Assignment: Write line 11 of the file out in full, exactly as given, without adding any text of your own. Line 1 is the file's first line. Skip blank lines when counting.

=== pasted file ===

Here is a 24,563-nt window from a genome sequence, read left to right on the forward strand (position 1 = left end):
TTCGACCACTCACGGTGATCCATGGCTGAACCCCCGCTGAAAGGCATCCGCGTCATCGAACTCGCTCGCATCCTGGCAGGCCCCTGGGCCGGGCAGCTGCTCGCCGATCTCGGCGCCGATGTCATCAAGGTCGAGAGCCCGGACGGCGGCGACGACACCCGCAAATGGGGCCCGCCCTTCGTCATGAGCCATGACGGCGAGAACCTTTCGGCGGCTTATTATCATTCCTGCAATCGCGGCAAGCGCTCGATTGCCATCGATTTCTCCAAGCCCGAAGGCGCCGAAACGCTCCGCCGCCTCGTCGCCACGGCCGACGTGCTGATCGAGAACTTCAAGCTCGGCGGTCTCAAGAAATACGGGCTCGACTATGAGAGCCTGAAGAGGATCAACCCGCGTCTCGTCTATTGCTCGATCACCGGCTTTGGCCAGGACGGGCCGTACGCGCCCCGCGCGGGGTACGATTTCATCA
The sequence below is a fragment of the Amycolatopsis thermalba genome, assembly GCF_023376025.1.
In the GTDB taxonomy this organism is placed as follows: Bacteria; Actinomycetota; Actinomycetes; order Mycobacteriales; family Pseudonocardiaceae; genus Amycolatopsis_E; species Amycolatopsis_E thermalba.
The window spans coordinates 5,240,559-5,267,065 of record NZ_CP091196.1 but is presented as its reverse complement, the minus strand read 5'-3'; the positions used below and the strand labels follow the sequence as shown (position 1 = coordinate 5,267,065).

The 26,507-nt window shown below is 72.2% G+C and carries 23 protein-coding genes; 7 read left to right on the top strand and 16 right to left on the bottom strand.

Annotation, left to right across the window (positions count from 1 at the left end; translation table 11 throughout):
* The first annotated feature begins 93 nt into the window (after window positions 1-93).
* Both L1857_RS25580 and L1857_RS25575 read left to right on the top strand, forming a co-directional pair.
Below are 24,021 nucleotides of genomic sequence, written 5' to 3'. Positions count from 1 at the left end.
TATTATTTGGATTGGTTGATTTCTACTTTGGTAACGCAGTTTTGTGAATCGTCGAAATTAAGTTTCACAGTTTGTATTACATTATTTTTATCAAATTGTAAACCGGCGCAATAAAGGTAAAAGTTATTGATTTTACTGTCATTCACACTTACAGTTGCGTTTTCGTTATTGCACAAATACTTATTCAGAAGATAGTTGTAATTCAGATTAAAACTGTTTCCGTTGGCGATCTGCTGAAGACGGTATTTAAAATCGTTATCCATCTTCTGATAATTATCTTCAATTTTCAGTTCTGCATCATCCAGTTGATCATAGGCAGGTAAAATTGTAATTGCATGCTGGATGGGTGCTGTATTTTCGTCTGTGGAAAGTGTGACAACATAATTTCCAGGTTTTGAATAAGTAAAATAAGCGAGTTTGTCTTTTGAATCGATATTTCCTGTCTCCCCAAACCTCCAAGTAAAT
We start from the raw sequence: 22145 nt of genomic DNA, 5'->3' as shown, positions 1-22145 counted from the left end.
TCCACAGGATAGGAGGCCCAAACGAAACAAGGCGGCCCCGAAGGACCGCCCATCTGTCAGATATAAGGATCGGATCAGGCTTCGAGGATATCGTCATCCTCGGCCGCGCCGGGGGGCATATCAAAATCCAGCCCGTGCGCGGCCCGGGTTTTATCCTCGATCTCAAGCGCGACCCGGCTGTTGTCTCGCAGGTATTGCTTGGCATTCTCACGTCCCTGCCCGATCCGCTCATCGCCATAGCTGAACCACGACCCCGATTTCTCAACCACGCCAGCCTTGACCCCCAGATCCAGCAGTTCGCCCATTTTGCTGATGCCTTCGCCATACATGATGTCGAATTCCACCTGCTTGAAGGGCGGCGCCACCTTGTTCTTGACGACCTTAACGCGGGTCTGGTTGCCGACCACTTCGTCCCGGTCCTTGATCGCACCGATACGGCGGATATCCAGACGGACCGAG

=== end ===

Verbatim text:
TATTATTTGGATTGGTTGATTTCTACTTTGGTAACGCAGTTTTGTGAATCGTCGAAATTAAGTTTCACAGTTTGTATTACATTATTTTTATCAAATTGTAAACCGGCGCAATAAAGGTAAAAGTTATTGATTTTACTGTCATTCACACTTACAGTTGCGTTTTCGTTATTGCACAAATACTTATTCAGAAGATAGTTGTAATTCAGATTAAAACTGTTTCCGTTGGCGATCTGCTGAAGACGGTATTTAAAATCGTTATCCATCTTCTGATAATTATCTTCAATTTTCAGTTCTGCATCATCCAGTTGATCATAGGCAGGTAAAATTGTAATTGCATGCTGGATGGGTGCTGTATTTTCGTCTGTGGAAAGTGTGACAACATAATTTCCAGGTTTTGAATAAGTAAAATAAGCGAGTTTGTCTTTTGAATCGATATTTCCTGTCTCCCCAAACCTCCAAGTAAAT